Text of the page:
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Oncologists encounter parent reluctance for clinical trials of paediatric cancer cases

Oncologists encounter parent reluctance for clinical trials of paediatric cancer cases


Posted on March 7, 2024 Updated on March 5, 2024

Oncologists during clinical trials of paediatric cancer cases are seen to encounter parent reluctance. Viewed as a significant challenge, cancer care centres have observed that it comes in because of hesitancy by parents to enroll their children.

Since the trials involve a lot of government permissions as well and many healthcare facilities, hospitals under NDA (non- disclosure agreements) were reluctant to comment on this.

Dr. Intezar Mehdi, director, paediatric haematology, oncology and BMT, HCG Cancer Centre, Bengaluru said that there are not many clinical trials in India for children and adolescents with cancer for various reasons. We do not have any clinical trials at present at our center for this group. However, there are many collaborative research projects to advance clinical excellence and patient outcomes. We work closely with other HCG center, but also other Institutions in India and abroad for better collaboration.

Treating children with cancer has special challenges. Treating infants and below 5 years is different from treating adolescents of 12-18 years. Detailed communication with the family, counselling the child according to the age, involvement of psycho-oncologists is important in all aspects of care, he added.

Expressing support to the national childhood cancer policy guideline to be developed by Kidwai Institute of Oncology, he said, it would recognize the importance of ensuring appropriate treatment. We focus on bridging the gap, early diagnosis and prompt referral, hub and spoke model- focusing on liaising with specialists in Tier 2 cities and even rural areas. We also address the challenges faced by families from rural areas by reaching out to them through pediatricians, family physicians, rural care health workers, CMEs, and camps.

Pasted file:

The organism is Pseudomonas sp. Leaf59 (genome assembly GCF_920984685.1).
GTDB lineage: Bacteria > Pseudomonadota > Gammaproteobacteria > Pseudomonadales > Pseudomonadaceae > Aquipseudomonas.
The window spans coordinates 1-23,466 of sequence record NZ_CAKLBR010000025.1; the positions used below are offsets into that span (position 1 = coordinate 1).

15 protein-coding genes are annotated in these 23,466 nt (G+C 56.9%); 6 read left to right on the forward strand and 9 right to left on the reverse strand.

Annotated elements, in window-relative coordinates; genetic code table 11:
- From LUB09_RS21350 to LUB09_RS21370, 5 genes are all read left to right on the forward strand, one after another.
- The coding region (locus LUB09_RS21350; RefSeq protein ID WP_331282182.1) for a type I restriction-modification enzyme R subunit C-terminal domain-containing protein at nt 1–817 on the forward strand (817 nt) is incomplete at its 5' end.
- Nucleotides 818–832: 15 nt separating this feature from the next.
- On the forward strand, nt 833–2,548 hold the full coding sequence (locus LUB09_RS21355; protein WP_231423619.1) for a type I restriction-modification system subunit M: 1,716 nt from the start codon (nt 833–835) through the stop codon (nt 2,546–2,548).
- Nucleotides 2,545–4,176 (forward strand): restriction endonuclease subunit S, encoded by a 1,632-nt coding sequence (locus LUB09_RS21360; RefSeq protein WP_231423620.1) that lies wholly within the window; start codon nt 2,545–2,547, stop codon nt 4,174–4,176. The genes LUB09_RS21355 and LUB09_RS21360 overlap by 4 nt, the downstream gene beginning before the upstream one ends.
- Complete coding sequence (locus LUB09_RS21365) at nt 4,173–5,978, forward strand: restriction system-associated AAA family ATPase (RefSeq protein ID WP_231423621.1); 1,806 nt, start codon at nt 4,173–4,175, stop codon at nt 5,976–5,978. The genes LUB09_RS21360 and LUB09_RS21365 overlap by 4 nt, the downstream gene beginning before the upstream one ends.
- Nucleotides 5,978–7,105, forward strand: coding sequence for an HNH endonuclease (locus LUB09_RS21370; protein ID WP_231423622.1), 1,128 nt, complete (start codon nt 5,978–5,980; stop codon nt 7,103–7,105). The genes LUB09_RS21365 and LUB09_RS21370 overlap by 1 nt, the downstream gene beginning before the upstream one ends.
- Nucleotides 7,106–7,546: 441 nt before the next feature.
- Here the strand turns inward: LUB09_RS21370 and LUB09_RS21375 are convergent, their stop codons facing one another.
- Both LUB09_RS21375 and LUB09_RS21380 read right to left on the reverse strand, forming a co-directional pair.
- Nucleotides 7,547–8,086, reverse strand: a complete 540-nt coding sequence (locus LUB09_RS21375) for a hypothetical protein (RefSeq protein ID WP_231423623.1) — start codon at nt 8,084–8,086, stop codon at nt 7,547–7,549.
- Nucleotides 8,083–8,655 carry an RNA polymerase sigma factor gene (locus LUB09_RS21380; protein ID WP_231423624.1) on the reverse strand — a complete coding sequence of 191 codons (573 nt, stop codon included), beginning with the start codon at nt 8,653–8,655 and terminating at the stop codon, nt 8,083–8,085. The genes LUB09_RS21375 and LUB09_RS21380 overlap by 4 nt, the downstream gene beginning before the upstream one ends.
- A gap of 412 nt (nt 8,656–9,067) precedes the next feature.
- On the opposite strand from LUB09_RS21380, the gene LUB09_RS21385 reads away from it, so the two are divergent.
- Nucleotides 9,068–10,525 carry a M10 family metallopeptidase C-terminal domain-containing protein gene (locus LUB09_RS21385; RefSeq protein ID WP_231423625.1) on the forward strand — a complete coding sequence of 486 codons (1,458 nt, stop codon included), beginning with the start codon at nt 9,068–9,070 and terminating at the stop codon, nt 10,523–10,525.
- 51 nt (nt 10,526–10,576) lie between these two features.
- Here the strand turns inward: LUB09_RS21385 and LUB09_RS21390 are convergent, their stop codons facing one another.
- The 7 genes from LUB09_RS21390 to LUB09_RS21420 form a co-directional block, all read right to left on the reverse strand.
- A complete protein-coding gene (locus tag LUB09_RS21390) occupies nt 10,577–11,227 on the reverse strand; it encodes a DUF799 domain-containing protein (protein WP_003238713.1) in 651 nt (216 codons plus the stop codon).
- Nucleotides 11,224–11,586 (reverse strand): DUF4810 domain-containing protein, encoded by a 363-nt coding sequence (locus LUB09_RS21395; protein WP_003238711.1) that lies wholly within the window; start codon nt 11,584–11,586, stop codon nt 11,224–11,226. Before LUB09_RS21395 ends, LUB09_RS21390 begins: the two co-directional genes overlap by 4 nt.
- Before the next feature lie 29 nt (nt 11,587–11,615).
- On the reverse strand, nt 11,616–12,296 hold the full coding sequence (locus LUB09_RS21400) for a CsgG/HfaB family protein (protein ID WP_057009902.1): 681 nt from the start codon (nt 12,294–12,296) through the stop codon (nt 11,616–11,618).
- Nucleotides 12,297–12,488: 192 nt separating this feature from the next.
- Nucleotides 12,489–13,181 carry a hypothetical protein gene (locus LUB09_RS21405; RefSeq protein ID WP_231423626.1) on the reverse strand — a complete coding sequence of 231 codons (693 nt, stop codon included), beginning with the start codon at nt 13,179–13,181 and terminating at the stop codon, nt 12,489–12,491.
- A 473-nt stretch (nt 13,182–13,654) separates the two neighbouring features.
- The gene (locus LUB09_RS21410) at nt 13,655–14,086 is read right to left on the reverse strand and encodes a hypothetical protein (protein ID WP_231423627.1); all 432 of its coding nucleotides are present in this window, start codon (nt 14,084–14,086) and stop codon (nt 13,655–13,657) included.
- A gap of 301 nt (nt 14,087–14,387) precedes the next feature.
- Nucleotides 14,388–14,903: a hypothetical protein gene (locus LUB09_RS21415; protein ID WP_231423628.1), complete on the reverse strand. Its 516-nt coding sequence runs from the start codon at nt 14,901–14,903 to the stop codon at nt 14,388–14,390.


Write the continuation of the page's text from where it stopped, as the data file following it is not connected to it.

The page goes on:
It is important to prevent delayed diagnosis and hurdles in accessing specialized treatment which pose significant challenges for children and adolescents. Even though facilities exist in the bigger cities, a larger chuck reside in rural areas. Collaboration with doctors, healthcare workers and reaching out to the families in person through continuing medical education, healthcare camps and outreach clinics is what we are doing to mitigate these challenges, said Dr Mehdi.

With an estimated four lakh cases of childhood and adolescence cancer annually, around 80 to 100 children diagnosed with cancer annually commence treatment at HCG. We see patients not just in Karnataka but across neighbouring smaller villages of Tamil Nadu, Telangana, Andhra Pradesh, and Kerala, besides north, North East and central and western India too. International cases from Middle East, Asian countries and Africa comprise about 10% of all patients coming to HCG. Nearly 10 to 15% of the annual influx of new patients are from abroad.

Going forward, HCG’s specialized paediatric oncology/hematology and BMT unit, with a play area in the out-patient waiting lounge, ensure seamless care with dedicated ICU supported with teams of doctors, nurses, and specialists. Our objective is to ensure children receive optimal care for the best chance of cure and quality of life, said Dr Mehdi.

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